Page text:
Do we sometimes decide that things look like Shakespeare because they are or do we try to make things look like Shakespeare because we can?
The Tudors created by that lover of historical English drama Michael Hirst (not the “atmospheric” musician by the way) had to have a little of the bard in it. Queen E One is in the freaking show after all.
Without going into a whole synopsis of the series, I’ll just say that it’s about King Henry VIII. Take three minutes for a refresher if you like.
In season three, Henry (played by love him or hate him Jonathan Rhys Meyers) fresh off lopping the head off the woman he created a religion to marry, finds a new girl, who dies and he is sad; being a king is hard.
The fool’s first line: “I don’t think – are you mad – thinking is dangerous. But I’ll wink.”
When watching this episode I kept saying, ‘Lear!’
Wait a second, maybe it was me that was going crazy.
Here me out.
The ‘mad’ king Henry finds comfort with his fool after the death of Queen Jane (3 of 6). Henry rants about building a castle that will be the envy of all the world and draws on the floor; oh the vanity of kings. The fool mocks the king (naturally); a king all rightly fear. The fool says what all else want to (should?) say. The fool has a handful of scenes, but finds ways to deconstruct the entire series to that point in them.
Consider this exchange.
- Fool, “You find the perfect wife. She’s sweet, pliable, she even has good t*ts. On top of that she gives you the son you’ve always wanted and you let her die…And she’s not the only one, poor abandoned Katherine.”
- King, “Careful”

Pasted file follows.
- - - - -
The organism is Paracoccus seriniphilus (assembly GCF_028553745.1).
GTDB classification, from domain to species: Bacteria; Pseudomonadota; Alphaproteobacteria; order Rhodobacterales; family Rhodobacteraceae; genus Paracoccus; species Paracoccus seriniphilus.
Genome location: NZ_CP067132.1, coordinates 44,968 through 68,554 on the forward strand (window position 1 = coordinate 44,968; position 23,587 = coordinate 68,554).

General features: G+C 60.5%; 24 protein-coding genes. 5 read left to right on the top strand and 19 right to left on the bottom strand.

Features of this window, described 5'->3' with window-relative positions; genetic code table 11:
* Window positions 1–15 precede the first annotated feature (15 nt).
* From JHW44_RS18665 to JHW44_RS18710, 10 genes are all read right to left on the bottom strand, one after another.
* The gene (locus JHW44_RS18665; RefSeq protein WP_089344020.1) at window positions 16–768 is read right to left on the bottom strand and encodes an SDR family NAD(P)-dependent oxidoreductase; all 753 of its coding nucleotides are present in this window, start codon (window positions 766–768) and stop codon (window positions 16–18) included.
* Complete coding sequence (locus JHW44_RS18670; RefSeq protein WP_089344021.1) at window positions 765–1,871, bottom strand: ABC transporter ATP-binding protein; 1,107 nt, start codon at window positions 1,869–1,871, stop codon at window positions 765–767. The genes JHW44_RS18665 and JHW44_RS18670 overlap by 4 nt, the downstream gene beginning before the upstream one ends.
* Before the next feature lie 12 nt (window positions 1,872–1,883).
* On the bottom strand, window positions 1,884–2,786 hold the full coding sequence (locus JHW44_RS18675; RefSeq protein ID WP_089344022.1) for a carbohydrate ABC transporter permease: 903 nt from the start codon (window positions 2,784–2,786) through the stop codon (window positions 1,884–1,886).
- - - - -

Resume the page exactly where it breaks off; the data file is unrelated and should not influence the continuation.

- Fool, “And that other one, who’s name escapes me…As her head escaped her. All lost! All lost!”
- Henry, “Go to hell.”
- Fool, “What? Go there? I thought I’d already arrived.”
The Tudors’ fool as well as Lear’s function on a different plane than the rest of the cast. The fools are not bound by the laws of decency censorship or tact. This dropping of curtains pushes both the play and show. Henry VIII and Lear are disrobed and their insecurities are played on. This is why we love us some fool. They say such cool things, and they GET AWAY WITH IT. To be a fool and not king would be oh so great thing (I just made that up).
Somers never returns in the series, and we are left with a very singular episode that is unlike all the others. The plot moves on in the other scenes, but it is the scenes with the fool that define the identity of Henry’s character. They move the show beyond plot, and embrace character. One thing I despise about many TV shows is there obsession with just chugging the plot along in a series of twists and turns that lead nowhere (sheesh 24 got stupid).
The success of the Tudors is the success of its characters. I was not prepared to like this show, but did as it went on. Season three, episode five turns the plot yes, but not in a gaudy, awkward way. It just moves the character(s).
I’ve always thought that there is a lot of Henry VIII in Lear. Both have three kids, both have issues with them, and both are erratic and grapple with madness and tyranny. I like the comparison, and this episode shows how the comparison can work if done right. Shakespeare, as all living at his time, must have been tempted to slide a little Henry into his plays. He was not far removed after all.
Bard Brawl c0-creator and bearded master of English Renaissance and TV hater Eric Jean says the only good season of the Tudors is season one featuring Cardinal Wolsey. Yeah, I get it, but no, you’re wrong Eric. Wolsey is alright, but the wives, Thomas Cromwell, that creepy Seymour brother and a ton of others not to mention the fool, make the show worth watching to the end.
Full disclosure: I’m a total sucker for historical dramas. I even watched that horrible Camelot series.
The final scene of episode five seals it for me. The fool sits on Henry’s throne wearing a crown maniacally laughing after Henry has just destroyed Cromwell’s reformation and rewritten the Lord’s prayer.
Very very nice.